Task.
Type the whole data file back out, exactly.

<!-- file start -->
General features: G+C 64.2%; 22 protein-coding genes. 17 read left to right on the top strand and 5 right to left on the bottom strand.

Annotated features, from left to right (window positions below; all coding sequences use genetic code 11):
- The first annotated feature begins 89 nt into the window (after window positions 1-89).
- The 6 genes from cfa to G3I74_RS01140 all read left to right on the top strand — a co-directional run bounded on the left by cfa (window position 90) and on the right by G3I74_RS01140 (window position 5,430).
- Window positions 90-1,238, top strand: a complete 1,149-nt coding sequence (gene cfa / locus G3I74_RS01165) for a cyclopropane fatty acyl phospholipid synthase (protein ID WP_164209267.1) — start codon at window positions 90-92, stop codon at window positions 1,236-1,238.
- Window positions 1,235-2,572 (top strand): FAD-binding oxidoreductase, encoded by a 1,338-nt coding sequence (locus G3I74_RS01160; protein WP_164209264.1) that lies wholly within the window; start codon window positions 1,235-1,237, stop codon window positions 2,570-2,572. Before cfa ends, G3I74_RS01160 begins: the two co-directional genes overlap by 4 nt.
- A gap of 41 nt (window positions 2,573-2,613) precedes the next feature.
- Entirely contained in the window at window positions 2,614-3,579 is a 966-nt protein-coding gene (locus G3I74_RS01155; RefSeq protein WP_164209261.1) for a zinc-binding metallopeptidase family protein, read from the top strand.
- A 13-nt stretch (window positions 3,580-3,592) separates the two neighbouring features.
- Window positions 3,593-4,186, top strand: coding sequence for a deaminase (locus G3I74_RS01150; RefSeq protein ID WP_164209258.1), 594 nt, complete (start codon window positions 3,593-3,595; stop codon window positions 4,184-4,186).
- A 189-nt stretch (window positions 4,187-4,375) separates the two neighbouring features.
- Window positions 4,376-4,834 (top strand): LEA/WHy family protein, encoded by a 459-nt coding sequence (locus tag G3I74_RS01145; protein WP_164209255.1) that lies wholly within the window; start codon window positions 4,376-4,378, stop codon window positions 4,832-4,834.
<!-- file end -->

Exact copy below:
General features: G+C 64.2%; 22 protein-coding genes. 17 read left to right on the top strand and 5 right to left on the bottom strand.

Annotated features, from left to right (window positions below; all coding sequences use genetic code 11):
- The first annotated feature begins 89 nt into the window (after window positions 1-89).
- The 6 genes from cfa to G3I74_RS01140 all read left to right on the top strand — a co-directional run bounded on the left by cfa (window position 90) and on the right by G3I74_RS01140 (window position 5,430).
- Window positions 90-1,238, top strand: a complete 1,149-nt coding sequence (gene cfa / locus G3I74_RS01165) for a cyclopropane fatty acyl phospholipid synthase (protein ID WP_164209267.1) — start codon at window positions 90-92, stop codon at window positions 1,236-1,238.
- Window positions 1,235-2,572 (top strand): FAD-binding oxidoreductase, encoded by a 1,338-nt coding sequence (locus G3I74_RS01160; protein WP_164209264.1) that lies wholly within the window; start codon window positions 1,235-1,237, stop codon window positions 2,570-2,572. Before cfa ends, G3I74_RS01160 begins: the two co-directional genes overlap by 4 nt.
- A gap of 41 nt (window positions 2,573-2,613) precedes the next feature.
- Entirely contained in the window at window positions 2,614-3,579 is a 966-nt protein-coding gene (locus G3I74_RS01155; RefSeq protein WP_164209261.1) for a zinc-binding metallopeptidase family protein, read from the top strand.
- A 13-nt stretch (window positions 3,580-3,592) separates the two neighbouring features.
- Window positions 3,593-4,186, top strand: coding sequence for a deaminase (locus G3I74_RS01150; RefSeq protein ID WP_164209258.1), 594 nt, complete (start codon window positions 3,593-3,595; stop codon window positions 4,184-4,186).
- A 189-nt stretch (window positions 4,187-4,375) separates the two neighbouring features.
- Window positions 4,376-4,834 (top strand): LEA/WHy family protein, encoded by a 459-nt coding sequence (locus tag G3I74_RS01145; protein WP_164209255.1) that lies wholly within the window; start codon window positions 4,376-4,378, stop codon window positions 4,832-4,834.